Posted on Dec 27, 2014
SPC Wheeled Vehicle Mechanic
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If possible I am looking for a variety of details regarding this MOS. I have no knowledge of what 38B's do as a career. I have gotten a general idea of what they do but thats only through youtube and small articles. Do they deploy a lot, I am not asking this in a bad way. I am fluent in Spanish hoping I can take Korean as part of my training. I am aware that part of the AIT phase requires language training (Airborne as well) and since my spouse is Korean, why not. I got open ears for whatever relevant information I can get regarding civil affairs. Thank you for sharing with me and have a great day. Happy new years!
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WO1 Civil Affairs Recruiter
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Edited 2 mo ago
As you can see, there are many answers to your question. The Special Operations Recruiting Battalion will be your best source of info. sorbrecruiting.com
Reserve CA and Active CA do the same thing, and they also don't. You are active, so you would go through the entire pipeline which can get almost 2 years long if you are chosen to become a Special Operations Combat Medic (SOCM) along with CA. Language is sometimes allowed to be picked, and sometimes skipped if you are a native speaker AND a SOCM AND have a degree. Those decisions are completely up to cadre, proponency, and the Commandant. Deployments are quite often, but shorter than the usual combat deployments. Countries are many, your travels will be to places you didn't even think the Army was working in. Yes, you will need to go to jump school, and be expected to eventually become a Jumpmaster.

As for my definition/what I can say about CA. CA influences Diplomatic, Information, Military, Economic, Financial, Intelligence, and Law Enforcement (DIMEFIL) sources of national power. We fight battles with words and actions, and sometimes do not even carry weapons. We can be confused for PsyOps but we are very different (its just hard to explain). We work with embassies, other SOCOM units, and even alone. Some people believe that CA is all teddy bears, soccer balls, and hugs. While soccer balls have been used, sigh, it is not what we do! CA is not the Peace Corps!!!! We probably miss out on a lot of good soldiers because they think we just do nice things, but then again perhaps a closed minded person isn't what is needed in this job.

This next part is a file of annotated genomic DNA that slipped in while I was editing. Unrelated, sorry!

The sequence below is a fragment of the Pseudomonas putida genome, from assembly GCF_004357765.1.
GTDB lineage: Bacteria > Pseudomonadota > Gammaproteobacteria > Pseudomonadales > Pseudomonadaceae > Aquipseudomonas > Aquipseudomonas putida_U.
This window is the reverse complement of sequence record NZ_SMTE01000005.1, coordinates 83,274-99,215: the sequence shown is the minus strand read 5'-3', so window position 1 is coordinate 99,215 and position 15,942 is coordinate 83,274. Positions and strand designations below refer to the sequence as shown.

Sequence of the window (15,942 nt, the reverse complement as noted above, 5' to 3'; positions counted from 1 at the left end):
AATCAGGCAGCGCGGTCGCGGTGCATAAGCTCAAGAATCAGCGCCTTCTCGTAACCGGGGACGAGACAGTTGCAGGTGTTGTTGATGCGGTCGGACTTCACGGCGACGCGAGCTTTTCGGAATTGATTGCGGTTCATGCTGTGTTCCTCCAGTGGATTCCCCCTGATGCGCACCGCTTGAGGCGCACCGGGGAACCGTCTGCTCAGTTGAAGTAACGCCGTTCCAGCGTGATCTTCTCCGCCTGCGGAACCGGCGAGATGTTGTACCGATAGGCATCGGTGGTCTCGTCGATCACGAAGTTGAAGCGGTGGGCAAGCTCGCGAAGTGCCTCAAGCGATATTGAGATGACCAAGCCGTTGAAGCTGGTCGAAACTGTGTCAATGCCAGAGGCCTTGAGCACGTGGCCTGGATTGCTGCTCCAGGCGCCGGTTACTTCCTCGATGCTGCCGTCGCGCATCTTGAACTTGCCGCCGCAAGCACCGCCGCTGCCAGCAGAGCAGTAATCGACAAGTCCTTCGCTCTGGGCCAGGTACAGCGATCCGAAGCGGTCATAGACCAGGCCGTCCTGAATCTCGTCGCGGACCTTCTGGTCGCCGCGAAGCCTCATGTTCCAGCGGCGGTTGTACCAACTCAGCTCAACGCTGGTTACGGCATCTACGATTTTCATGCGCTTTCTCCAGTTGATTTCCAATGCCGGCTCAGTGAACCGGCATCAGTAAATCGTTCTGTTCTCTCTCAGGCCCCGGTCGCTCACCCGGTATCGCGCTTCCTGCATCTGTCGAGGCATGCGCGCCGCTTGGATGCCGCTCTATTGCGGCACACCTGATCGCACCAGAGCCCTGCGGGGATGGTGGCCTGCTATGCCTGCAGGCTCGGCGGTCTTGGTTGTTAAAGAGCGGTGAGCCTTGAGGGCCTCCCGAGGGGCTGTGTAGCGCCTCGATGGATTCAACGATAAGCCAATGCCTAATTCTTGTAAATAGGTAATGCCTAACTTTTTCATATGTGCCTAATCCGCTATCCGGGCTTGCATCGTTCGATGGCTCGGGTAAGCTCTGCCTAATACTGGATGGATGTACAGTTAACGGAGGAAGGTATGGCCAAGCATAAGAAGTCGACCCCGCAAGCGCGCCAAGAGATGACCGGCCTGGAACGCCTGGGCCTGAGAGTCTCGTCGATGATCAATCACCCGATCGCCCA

It is a job that requires lots of critical thinking, problem solving, and creativity. Civil Affairs Assessment and Selection is no joke, and will test your physical and mental prowess. I love the job. It is the best deployment you could ask for, most fun, and most independent you could be from the flagpole's. Contact the SORB, talk to more actual CA people, look at historic CA/CIVMIL from Vietnam and Japan, and make an informed decision about your career, you are at a great rank to switch over, you'll get tons of team time!
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Sorbrecruiting.com has become goarmysof.com
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SPC(P) Civil Affairs Specialist
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The best way I have ever had it stated to me (8 years as a 38B) was that we build exploitable relationships. Not in the intel sense, but in the we need a favor sense. We make friends with the politicians so that if we need to get permission to work with the local population they'll work with us; we make friends with the clinic doctors in case we want them to conduct health and welfare training for the civilians; we make friends with International Organizations, Non-Governmental Organizations, etc. in case we need someone to provide whatever resources are needed. We essentially are the link between the military and anything civilian, or on occasion host government military.

The level we conduct at is entirely dependent on the commander's understanding of the scope of abilities Civil Affairs encompasses, and the competency of your Civil Affairs company. A jacked up CA unit can screw up a situation faster than an excellent one can fix it.
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SSG Ryan Archuleta
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As a Reservist. Deployed: Get a list of villages to turn friendly, setup meetings with elders. Enjoy delicious food with elders and whoever else he brings, talk about how to help the community and what they need. Get needs, go back to base and make a plan within your budget. Get budget approved, hire contractors, get projects built. Enjoy applause from locals for helping them out. Move on to next village. Assuming you're in a bad area you won't be able to do anything but fight.

At Reserve center when not deployed: Sit around and do nothing but watch powerpoints or listen to pointless training that means nothing once a deployment has started. Watch everyone take themselves crazy amounts of seriously while walking around the reserve center for 1 weekend a month. Laugh. Wait for deployment, go to a school every now and then. Try not to lose your civilian career.
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